When I travel, I often try to visit the homes of historic figures. This intimate view of their life – where they ate breakfast, slept, read or wrote – makes them real and gives some insight to their humanness. I often ask other artists if I can visit their studios and view their work and process. As a self-taught artist, I find this is an important part of my own education. After several studio visits with Judy Onofrio, an internationally recognized artist who creates sculptures made of bones, I offered to help paint bones for an upcoming installation and help install a major exhibition of her work at the Rochester Art Center. Watching Judy problem solve and create very large sculptures somehow removed the intimidation factor of scaling up my own work. Seeing is believing.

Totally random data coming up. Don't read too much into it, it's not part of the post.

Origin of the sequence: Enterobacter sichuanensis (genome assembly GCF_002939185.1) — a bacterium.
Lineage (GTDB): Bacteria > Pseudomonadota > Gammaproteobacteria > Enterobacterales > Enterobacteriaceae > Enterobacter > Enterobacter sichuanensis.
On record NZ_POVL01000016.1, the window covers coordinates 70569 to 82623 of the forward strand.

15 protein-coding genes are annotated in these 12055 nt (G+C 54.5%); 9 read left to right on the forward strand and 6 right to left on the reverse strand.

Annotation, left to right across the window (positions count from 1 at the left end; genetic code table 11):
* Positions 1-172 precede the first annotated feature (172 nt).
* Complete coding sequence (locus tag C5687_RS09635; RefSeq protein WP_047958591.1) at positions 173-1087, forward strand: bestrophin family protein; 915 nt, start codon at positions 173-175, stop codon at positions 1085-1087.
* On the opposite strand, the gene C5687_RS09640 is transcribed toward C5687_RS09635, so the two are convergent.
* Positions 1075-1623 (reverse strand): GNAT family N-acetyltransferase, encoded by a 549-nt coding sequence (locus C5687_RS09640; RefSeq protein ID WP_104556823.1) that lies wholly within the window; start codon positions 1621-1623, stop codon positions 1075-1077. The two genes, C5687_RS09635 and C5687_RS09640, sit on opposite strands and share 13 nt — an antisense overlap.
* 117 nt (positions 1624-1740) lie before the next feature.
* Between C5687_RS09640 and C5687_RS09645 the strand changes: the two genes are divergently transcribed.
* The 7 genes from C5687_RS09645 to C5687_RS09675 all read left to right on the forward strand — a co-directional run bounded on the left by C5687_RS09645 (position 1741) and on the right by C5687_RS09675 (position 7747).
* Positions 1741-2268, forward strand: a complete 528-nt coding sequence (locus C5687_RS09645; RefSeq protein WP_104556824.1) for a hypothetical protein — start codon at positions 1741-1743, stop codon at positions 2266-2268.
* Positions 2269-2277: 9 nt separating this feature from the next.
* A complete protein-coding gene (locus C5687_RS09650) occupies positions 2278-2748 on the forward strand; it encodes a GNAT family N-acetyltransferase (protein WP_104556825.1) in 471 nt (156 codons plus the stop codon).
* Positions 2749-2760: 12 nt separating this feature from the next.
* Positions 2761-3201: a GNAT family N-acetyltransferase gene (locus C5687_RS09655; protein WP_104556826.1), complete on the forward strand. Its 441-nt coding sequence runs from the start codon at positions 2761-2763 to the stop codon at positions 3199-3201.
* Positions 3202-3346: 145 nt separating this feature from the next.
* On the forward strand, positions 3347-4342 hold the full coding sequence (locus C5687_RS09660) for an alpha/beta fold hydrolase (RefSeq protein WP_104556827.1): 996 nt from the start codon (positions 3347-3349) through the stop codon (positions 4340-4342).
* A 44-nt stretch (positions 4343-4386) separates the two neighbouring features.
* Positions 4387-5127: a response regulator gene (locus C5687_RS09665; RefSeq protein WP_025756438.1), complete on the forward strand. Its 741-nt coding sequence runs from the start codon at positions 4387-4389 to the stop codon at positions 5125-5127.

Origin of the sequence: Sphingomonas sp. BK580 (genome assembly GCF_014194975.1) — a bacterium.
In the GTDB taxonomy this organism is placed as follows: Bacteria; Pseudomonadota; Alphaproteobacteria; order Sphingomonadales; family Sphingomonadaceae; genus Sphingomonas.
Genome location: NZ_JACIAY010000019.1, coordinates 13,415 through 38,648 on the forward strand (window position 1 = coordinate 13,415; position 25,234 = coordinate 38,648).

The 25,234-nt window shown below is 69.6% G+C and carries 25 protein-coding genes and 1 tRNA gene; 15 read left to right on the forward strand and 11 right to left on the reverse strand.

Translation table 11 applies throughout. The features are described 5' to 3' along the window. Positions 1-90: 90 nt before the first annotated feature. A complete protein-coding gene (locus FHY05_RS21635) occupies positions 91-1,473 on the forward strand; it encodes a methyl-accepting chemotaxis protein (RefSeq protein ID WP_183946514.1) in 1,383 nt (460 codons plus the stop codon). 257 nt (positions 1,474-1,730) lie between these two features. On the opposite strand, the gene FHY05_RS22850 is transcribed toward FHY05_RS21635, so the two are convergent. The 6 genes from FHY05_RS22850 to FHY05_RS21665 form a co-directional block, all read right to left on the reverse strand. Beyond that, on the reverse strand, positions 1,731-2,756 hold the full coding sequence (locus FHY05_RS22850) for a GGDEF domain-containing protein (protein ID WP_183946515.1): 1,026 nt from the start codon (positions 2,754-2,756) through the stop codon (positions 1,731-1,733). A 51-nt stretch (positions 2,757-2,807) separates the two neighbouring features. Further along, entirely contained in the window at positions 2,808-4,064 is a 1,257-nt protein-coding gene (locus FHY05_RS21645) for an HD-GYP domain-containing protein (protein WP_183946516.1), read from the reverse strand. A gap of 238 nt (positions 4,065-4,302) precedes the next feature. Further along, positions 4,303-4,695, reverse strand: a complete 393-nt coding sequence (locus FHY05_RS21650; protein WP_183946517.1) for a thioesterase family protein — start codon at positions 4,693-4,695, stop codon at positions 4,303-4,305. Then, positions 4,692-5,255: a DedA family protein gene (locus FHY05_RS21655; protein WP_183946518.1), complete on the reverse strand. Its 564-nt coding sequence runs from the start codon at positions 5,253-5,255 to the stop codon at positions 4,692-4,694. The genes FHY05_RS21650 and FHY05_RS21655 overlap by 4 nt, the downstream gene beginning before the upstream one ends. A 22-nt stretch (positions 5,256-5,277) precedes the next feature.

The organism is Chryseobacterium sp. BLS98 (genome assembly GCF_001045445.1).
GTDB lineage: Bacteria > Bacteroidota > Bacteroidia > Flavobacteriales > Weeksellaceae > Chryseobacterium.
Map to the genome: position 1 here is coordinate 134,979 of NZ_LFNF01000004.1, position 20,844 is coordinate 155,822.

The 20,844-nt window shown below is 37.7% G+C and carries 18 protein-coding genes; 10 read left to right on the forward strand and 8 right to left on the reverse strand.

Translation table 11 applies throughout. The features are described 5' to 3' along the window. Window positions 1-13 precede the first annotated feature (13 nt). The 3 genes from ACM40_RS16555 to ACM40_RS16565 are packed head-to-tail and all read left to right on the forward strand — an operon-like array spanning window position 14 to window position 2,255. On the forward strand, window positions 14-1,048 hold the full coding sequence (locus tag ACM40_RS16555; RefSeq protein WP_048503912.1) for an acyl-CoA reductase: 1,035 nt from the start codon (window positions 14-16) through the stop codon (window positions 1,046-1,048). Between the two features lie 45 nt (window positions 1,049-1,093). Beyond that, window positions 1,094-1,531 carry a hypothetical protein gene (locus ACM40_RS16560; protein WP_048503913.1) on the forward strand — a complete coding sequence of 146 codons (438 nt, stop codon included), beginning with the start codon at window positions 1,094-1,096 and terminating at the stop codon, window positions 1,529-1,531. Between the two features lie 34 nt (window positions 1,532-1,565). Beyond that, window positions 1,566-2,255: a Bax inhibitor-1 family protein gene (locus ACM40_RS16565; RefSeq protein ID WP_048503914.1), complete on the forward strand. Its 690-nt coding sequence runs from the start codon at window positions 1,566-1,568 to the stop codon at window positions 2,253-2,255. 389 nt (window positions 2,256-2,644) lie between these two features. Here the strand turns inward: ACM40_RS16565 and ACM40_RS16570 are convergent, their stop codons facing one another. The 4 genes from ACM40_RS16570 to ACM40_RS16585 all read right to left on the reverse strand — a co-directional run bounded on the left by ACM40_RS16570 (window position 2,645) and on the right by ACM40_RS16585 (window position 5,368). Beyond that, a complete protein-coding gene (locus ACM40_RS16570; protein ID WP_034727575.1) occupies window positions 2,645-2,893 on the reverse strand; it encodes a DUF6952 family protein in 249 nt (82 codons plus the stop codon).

You’ve expressed that it’s for you to engage beyond the studio as an investment in a vibrant arts community. What are some examples of this, and why do you believe that this is important as an independent artist?
Exploration is the key to my art. But in a broader sense, I need to explore avenues that allow others to interact with my work. I believe that when we engage art, a kind of cycle is enacted. It’s an investment that works both for the artist and the viewer. There is a challenge for those in cities with limited access to a vibrant arts community or for those who create outside of the traditional realm. For a long time I curated the art exhibition at Cafe Steam gallery (one of only a few places to show art in the city). Now, another artist and I are starting an informal artist group to meet regularly to discuss our work and commune. This effort centers around our desire to engage beyond the studio.
Find more images of Huber’s work as well as further information at huberstudio.com.